Miłosz, Czesław

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Czesław Miłosz, poet, essayist and Nobel Laureate, was born on June 30, 1911 in Šeteniai (Szetejnie), Lithuania and died on August 14, 2004 in Kraków, Poland, at the age of 93. He married Janina Dłuska (1909-1986) in 1944 and they had two sons: Anthony and John Peter. His second wife Carol Thigpen, whom he married in 1992, died in 2002.

Miłosz grew up in Lithuania amid diverse languages and ethnicities (including Polish, Lithuanian, Russian and Jewish) yet retained a strong attachment to his native country and language throughout his decades of life in Western Europe and the United States. As a child and young adult, Miłosz lived under an unstable series of governments and regimes, witnessing the political and social upheavals of the two world wars and rise of the Eastern Bloc. Miłosz studied law at Stefan Batory University in Vilnius (also known as Vilnius University). It was during this time that he published his first poetry in the University publication Alma Mater Vilnensis (1930), and later in a slim printed collection Poemat o czasie zastygłym (1933). He also co-founded the literary group and journal Żagary in Vilnius. While traveling to Paris in the 1930s he met a distant relative, Oscar V. de Lubicz Milosz, who was to be an important lifelong influence.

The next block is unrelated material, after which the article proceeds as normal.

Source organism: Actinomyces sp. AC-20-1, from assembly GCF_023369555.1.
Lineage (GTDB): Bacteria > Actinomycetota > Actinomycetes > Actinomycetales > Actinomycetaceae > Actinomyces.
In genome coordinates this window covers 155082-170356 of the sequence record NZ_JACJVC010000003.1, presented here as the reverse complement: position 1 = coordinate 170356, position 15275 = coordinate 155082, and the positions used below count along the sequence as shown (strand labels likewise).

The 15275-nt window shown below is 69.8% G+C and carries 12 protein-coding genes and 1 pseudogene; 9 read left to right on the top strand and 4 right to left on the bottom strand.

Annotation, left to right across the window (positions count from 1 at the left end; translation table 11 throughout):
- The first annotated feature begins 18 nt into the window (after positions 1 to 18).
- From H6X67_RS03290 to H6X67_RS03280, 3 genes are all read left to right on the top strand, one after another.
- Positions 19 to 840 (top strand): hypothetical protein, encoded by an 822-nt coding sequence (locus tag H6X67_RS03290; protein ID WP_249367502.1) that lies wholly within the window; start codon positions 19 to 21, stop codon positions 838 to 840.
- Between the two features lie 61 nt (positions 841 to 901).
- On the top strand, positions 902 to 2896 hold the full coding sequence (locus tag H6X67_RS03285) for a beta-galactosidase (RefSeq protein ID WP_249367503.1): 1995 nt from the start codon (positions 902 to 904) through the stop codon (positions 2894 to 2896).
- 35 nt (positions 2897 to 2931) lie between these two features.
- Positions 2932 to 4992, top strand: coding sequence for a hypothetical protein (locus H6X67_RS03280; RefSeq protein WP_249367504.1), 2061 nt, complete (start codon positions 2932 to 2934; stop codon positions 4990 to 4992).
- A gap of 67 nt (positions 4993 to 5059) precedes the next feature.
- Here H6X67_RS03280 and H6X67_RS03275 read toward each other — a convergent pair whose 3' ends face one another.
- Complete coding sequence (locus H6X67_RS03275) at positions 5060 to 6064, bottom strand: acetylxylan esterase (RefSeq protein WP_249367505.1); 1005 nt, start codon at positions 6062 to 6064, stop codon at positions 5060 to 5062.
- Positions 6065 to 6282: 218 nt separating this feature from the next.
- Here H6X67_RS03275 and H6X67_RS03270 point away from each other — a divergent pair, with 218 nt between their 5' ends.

After completing his studies Miłosz worked in radio, first for Polish Radio in Vilnius (1936-1937). His second collection of poems Trzy zimy (1936) was published during this time. When he was dismissed, apparently for political reasons (perhaps because he included Jewish authors in his literary programming), he moved to Warsaw and worked for Polish National Radio until the outbreak of the Second World War.

During the war, Miłosz produced several clandestine publications including the anthology Pieśń niepodległa ( Invincible song ) and the collection of his poems Wiersze ( Poems, under the pseudonym Jan Syruć). His war-time poems are ironically juxtaposed to the profound trauma of the war and the Nazi occupation of Warsaw. In Świat ( The World ) Miłosz created defiantly serene portraits of faith, hope, love, fear and recovery that are nevertheless testament to the heaviness of war (and in stark contrast to his earlier poems written in Vilnius). This and other poetry from 1936-1945 is collected in Ocalenie ( Rescue [1945]).